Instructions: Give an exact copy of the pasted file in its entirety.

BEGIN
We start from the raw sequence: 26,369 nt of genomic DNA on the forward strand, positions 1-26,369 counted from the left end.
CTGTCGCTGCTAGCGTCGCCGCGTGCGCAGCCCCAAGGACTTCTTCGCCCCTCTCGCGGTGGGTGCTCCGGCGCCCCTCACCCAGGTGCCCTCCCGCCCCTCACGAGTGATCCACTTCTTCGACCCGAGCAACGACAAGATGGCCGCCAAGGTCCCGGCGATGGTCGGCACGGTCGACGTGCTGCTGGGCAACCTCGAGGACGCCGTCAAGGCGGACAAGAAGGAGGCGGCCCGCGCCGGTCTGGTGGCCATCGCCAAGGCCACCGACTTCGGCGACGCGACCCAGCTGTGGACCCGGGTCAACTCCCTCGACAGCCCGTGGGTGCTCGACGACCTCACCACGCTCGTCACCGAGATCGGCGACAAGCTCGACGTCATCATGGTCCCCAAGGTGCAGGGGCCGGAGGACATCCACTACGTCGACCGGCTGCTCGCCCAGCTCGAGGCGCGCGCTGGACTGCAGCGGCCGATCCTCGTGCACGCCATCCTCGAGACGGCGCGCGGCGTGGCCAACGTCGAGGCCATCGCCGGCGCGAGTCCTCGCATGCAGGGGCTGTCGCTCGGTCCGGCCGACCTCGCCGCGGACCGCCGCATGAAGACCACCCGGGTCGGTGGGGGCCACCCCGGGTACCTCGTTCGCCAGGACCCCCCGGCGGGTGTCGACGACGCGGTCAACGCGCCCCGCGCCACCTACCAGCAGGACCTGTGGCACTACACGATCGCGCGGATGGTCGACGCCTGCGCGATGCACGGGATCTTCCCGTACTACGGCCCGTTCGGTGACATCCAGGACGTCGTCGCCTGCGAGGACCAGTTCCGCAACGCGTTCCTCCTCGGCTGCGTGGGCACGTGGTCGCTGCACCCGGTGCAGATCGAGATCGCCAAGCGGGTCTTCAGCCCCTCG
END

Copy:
We start from the raw sequence: 26,369 nt of genomic DNA on the forward strand, positions 1-26,369 counted from the left end.
CTGTCGCTGCTAGCGTCGCCGCGTGCGCAGCCCCAAGGACTTCTTCGCCCCTCTCGCGGTGGGTGCTCCGGCGCCCCTCACCCAGGTGCCCTCCCGCCCCTCACGAGTGATCCACTTCTTCGACCCGAGCAACGACAAGATGGCCGCCAAGGTCCCGGCGATGGTCGGCACGGTCGACGTGCTGCTGGGCAACCTCGAGGACGCCGTCAAGGCGGACAAGAAGGAGGCGGCCCGCGCCGGTCTGGTGGCCATCGCCAAGGCCACCGACTTCGGCGACGCGACCCAGCTGTGGACCCGGGTCAACTCCCTCGACAGCCCGTGGGTGCTCGACGACCTCACCACGCTCGTCACCGAGATCGGCGACAAGCTCGACGTCATCATGGTCCCCAAGGTGCAGGGGCCGGAGGACATCCACTACGTCGACCGGCTGCTCGCCCAGCTCGAGGCGCGCGCTGGACTGCAGCGGCCGATCCTCGTGCACGCCATCCTCGAGACGGCGCGCGGCGTGGCCAACGTCGAGGCCATCGCCGGCGCGAGTCCTCGCATGCAGGGGCTGTCGCTCGGTCCGGCCGACCTCGCCGCGGACCGCCGCATGAAGACCACCCGGGTCGGTGGGGGCCACCCCGGGTACCTCGTTCGCCAGGACCCCCCGGCGGGTGTCGACGACGCGGTCAACGCGCCCCGCGCCACCTACCAGCAGGACCTGTGGCACTACACGATCGCGCGGATGGTCGACGCCTGCGCGATGCACGGGATCTTCCCGTACTACGGCCCGTTCGGTGACATCCAGGACGTCGTCGCCTGCGAGGACCAGTTCCGCAACGCGTTCCTCCTCGGCTGCGTGGGCACGTGGTCGCTGCACCCGGTGCAGATCGAGATCGCCAAGCGGGTCTTCAGCCCCTCG